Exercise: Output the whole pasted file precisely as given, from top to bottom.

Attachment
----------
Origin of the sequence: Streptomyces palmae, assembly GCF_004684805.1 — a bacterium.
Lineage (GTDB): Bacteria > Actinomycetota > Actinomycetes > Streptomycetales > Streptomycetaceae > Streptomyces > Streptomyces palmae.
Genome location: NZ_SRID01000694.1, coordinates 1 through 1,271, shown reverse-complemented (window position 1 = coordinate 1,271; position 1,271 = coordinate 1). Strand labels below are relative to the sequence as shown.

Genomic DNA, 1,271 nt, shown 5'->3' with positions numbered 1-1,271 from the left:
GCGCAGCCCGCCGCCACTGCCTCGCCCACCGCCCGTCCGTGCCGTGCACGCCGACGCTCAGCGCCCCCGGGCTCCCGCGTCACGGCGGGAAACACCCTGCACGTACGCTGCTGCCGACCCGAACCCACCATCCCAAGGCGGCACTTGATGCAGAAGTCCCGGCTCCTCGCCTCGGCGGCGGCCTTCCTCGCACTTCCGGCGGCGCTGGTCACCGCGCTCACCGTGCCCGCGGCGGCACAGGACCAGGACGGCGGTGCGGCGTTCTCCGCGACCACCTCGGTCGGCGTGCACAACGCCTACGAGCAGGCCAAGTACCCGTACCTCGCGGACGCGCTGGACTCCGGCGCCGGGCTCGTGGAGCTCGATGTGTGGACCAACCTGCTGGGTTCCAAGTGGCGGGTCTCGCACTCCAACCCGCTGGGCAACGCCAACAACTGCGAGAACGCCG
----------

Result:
Origin of the sequence: Streptomyces palmae, assembly GCF_004684805.1 — a bacterium.
Lineage (GTDB): Bacteria > Actinomycetota > Actinomycetes > Streptomycetales > Streptomycetaceae > Streptomyces > Streptomyces palmae.
Genome location: NZ_SRID01000694.1, coordinates 1 through 1,271, shown reverse-complemented (window position 1 = coordinate 1,271; position 1,271 = coordinate 1). Strand labels below are relative to the sequence as shown.

Genomic DNA, 1,271 nt, shown 5'->3' with positions numbered 1-1,271 from the left:
GCGCAGCCCGCCGCCACTGCCTCGCCCACCGCCCGTCCGTGCCGTGCACGCCGACGCTCAGCGCCCCCGGGCTCCCGCGTCACGGCGGGAAACACCCTGCACGTACGCTGCTGCCGACCCGAACCCACCATCCCAAGGCGGCACTTGATGCAGAAGTCCCGGCTCCTCGCCTCGGCGGCGGCCTTCCTCGCACTTCCGGCGGCGCTGGTCACCGCGCTCACCGTGCCCGCGGCGGCACAGGACCAGGACGGCGGTGCGGCGTTCTCCGCGACCACCTCGGTCGGCGTGCACAACGCCTACGAGCAGGCCAAGTACCCGTACCTCGCGGACGCGCTGGACTCCGGCGCCGGGCTCGTGGAGCTCGATGTGTGGACCAACCTGCTGGGTTCCAAGTGGCGGGTCTCGCACTCCAACCCGCTGGGCAACGCCAACAACTGCGAGAACGCCG